Horses and carriages waited outside some houses, with liveried coachmen in attendance, and there were great motor-cars shining like fabulous monsters. It seemed to me that everything was rich and very safe - even the fat pigeon that was being stalked by a huge grey cat. I stood there in the sun and thought, 'Some day I'll have a baby with frilly pillows and men much grander than my father will open shop doors to me...
She contrasts this with her matter of fact descriptions of her life as it actually is:
In the morning I would come down the dark brown stairs, and there would be my mother scurrying about, always keeping close to the wall... She would dart about with brushes and brooms and later with jugs of steaming water for Father's room - and his breakfast, too. Kippers and eggs and crisp, curly bacon would disappear upstairs; but we had damp bread and jam in the kitchen.
However much she dreams of better, Alice has no real illusions about her lot in life. She sees Rosa's desperate attempts to raise herself up by marrying her father. She hears her mother's stories of how she was forced to marry a man she didn't like and was moved from a life she loved in the country, to a brutal existence in London. It seems there were very few happy endings for women in Edwardian times - and because Alice doesn't really expect happiness, we don't expect much for her either. As much as you feel sorry for her, you're never surprised when the next tragedy happens. This sets the ending up brilliantly.
Barbara Comyns seems to have a genius for picking out little macabre details. Her descriptions are filled with a black humour that say so much with so little. There are lots of little touches throughout the book which speak volumes; they all add up to create a very vivid picture.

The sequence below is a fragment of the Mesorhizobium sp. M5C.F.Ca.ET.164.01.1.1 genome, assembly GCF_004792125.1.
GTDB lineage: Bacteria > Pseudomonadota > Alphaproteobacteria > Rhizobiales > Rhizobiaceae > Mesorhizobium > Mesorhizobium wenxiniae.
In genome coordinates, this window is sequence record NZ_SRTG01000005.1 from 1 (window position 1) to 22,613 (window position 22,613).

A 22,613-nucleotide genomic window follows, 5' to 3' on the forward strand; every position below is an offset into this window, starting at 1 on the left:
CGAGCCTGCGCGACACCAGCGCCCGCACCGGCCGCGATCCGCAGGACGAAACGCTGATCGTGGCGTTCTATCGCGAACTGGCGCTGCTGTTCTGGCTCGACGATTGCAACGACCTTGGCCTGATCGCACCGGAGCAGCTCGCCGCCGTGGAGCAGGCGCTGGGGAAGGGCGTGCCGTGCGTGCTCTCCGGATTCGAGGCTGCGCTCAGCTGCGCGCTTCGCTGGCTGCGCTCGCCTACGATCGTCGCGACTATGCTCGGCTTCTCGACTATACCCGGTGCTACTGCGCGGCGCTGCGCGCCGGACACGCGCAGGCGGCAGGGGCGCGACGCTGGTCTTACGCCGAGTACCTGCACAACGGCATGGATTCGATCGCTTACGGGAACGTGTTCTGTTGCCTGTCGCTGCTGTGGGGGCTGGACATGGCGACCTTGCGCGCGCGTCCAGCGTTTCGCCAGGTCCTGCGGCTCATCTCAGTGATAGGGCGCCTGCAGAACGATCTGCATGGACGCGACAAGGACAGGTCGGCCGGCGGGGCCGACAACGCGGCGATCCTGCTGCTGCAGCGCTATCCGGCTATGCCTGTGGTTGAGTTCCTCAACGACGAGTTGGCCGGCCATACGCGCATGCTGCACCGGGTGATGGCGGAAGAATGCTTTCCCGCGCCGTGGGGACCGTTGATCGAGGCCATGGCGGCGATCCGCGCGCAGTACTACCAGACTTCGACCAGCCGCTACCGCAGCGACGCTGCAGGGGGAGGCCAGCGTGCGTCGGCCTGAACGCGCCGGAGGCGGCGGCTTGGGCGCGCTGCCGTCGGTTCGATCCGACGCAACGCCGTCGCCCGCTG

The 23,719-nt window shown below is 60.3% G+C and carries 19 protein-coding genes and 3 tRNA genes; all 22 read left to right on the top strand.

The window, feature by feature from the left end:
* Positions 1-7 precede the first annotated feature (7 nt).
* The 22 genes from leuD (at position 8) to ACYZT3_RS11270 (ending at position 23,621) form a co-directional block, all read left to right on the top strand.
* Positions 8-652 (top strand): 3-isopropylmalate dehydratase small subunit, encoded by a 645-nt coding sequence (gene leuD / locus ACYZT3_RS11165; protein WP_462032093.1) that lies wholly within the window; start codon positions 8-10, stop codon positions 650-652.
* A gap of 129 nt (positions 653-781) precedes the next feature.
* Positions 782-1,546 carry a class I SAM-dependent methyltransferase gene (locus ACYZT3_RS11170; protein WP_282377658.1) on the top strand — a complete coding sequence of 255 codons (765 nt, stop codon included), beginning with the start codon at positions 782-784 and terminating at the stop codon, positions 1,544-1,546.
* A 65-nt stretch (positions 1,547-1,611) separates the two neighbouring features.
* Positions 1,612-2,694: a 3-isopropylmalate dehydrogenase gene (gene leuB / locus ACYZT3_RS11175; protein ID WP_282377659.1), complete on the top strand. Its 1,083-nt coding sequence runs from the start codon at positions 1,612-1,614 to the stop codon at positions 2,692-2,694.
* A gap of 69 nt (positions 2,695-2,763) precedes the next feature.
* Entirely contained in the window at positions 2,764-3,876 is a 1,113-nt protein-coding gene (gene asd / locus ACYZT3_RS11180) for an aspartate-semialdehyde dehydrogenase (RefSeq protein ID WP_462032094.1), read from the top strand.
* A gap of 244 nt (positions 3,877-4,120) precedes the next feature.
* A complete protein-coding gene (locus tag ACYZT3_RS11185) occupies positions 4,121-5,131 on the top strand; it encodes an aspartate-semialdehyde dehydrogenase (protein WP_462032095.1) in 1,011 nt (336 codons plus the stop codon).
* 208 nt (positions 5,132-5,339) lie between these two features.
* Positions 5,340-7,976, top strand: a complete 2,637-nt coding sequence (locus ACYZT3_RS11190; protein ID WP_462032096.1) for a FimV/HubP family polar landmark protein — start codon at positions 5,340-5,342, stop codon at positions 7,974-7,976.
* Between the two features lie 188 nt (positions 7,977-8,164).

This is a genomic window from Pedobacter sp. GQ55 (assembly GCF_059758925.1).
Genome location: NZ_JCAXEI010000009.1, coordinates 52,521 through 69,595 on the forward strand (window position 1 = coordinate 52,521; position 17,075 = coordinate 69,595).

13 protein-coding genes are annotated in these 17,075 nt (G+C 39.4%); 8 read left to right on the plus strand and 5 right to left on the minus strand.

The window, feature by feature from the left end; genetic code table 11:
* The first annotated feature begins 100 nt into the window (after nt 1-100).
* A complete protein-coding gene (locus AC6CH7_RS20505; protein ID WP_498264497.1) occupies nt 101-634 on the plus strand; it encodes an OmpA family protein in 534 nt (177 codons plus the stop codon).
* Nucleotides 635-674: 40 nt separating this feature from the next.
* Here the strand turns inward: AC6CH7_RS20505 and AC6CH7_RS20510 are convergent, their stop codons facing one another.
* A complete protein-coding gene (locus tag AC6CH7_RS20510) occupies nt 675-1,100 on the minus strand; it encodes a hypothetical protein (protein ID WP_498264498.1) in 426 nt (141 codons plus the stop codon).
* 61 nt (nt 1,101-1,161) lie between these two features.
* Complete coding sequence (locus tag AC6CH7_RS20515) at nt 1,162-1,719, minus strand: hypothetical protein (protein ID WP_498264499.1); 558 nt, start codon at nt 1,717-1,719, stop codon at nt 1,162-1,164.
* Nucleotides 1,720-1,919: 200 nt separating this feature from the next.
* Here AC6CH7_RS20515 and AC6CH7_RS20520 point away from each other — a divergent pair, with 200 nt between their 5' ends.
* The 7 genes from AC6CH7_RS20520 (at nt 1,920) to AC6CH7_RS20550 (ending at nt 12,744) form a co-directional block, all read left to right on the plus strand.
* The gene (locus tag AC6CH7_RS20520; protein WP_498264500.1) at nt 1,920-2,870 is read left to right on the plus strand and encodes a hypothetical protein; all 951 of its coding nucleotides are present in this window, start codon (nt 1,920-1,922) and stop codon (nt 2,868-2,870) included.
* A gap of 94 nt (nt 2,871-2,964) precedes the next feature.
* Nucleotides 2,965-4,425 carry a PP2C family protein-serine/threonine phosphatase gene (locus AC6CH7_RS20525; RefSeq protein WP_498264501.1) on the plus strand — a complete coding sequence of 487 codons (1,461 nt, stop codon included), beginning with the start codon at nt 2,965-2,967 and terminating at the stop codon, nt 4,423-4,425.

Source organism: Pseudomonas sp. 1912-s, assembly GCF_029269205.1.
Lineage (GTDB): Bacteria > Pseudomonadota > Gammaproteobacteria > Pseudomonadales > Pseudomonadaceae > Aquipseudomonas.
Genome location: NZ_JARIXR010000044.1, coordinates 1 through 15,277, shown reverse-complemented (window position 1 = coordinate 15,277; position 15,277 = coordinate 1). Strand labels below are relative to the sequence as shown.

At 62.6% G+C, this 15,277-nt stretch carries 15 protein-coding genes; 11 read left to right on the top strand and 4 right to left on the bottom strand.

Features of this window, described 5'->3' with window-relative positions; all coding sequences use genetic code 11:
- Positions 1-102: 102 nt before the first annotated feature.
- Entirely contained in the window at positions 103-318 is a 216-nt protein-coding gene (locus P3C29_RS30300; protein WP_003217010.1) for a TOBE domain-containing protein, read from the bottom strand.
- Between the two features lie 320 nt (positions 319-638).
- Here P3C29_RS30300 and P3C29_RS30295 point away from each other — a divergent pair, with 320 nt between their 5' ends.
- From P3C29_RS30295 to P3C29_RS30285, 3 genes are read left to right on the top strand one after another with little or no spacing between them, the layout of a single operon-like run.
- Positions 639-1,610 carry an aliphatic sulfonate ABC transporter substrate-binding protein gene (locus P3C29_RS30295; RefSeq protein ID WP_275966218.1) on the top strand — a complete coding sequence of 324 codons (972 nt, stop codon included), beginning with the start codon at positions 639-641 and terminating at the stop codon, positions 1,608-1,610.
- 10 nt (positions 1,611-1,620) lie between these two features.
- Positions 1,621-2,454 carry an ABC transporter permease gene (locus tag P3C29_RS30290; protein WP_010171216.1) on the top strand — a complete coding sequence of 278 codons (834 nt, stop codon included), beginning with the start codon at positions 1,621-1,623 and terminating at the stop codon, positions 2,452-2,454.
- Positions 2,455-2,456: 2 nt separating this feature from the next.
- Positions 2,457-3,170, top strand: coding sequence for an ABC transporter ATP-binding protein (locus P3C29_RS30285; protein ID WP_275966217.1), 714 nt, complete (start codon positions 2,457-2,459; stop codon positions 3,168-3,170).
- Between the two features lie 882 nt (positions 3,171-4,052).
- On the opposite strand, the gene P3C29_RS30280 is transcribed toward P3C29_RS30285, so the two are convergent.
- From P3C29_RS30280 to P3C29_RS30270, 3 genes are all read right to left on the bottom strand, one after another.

Each Monday morning he would ask for her purse. I would hand it to him, all black and thin and worn. He would put in four sovereigns and four half-crowns, and the purse would come to life again. He could hardly bear to touch it and would wash his hands in the surgery afterwards.
It's such a slim novel (only 159 pages) but it really packs a punch. I immediately wanted to go back to the beginning and start again, which is very rare for me. I'll definitely be savouring it again at some point though; like that favourite pudding, it's just too good to resist.
- Barbara Comyns put quite a bit of her own experience into The Vet's Daughter. Her father was "an impatient, violent man, alternatively spoiling and frightening" Barbara and her siblings. Her mother was an invalid, who became deaf at the age of 25, so the children had to use sign language.
- The Vet's Daughter was made into a musical in 1978 called The Clapham Wonder. I can't imagine how this could possibly work, and since I can't find any information about it, I'm guessing it didn't.
- In The Vet's Daughter, Alice is reading a book called Pomeroy Abbey by Mrs Henry Wood. This is an actual book, published in 1878. You can download a digital copy and read it for yourself. I know, because I did this. I wouldn't recommend it.
The best book I read in 2022, and now one of my all time favourites. If you like macabre suburban gothic, with pitch perfect subtley, I urge to gorge yourself on this beauty.
The Vet's Daughter is happily back in print, and widely available. Woo hoo!